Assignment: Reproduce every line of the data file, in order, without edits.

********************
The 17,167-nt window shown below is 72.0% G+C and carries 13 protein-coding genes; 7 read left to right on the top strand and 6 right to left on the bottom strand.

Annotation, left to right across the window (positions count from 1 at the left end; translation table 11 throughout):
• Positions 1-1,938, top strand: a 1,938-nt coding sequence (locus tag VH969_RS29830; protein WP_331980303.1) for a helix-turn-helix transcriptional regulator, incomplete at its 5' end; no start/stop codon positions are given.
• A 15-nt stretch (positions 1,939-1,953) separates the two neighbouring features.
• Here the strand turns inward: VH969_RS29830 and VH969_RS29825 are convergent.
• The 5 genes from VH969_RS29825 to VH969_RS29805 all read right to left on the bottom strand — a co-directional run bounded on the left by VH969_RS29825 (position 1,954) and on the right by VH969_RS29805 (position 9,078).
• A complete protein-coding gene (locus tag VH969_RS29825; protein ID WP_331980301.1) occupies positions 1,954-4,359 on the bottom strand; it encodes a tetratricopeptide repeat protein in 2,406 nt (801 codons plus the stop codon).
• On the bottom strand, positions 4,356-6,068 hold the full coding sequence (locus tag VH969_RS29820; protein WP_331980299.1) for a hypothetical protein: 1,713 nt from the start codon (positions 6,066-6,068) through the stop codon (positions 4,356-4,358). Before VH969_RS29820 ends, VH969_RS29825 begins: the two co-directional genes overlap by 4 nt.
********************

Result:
The 17,167-nt window shown below is 72.0% G+C and carries 13 protein-coding genes; 7 read left to right on the top strand and 6 right to left on the bottom strand.

Annotation, left to right across the window (positions count from 1 at the left end; translation table 11 throughout):
• Positions 1-1,938, top strand: a 1,938-nt coding sequence (locus tag VH969_RS29830; protein WP_331980303.1) for a helix-turn-helix transcriptional regulator, incomplete at its 5' end; no start/stop codon positions are given.
• A 15-nt stretch (positions 1,939-1,953) separates the two neighbouring features.
• Here the strand turns inward: VH969_RS29830 and VH969_RS29825 are convergent.
• The 5 genes from VH969_RS29825 to VH969_RS29805 all read right to left on the bottom strand — a co-directional run bounded on the left by VH969_RS29825 (position 1,954) and on the right by VH969_RS29805 (position 9,078).
• A complete protein-coding gene (locus tag VH969_RS29825; protein ID WP_331980301.1) occupies positions 1,954-4,359 on the bottom strand; it encodes a tetratricopeptide repeat protein in 2,406 nt (801 codons plus the stop codon).
• On the bottom strand, positions 4,356-6,068 hold the full coding sequence (locus tag VH969_RS29820; protein WP_331980299.1) for a hypothetical protein: 1,713 nt from the start codon (positions 6,066-6,068) through the stop codon (positions 4,356-4,358). Before VH969_RS29820 ends, VH969_RS29825 begins: the two co-directional genes overlap by 4 nt.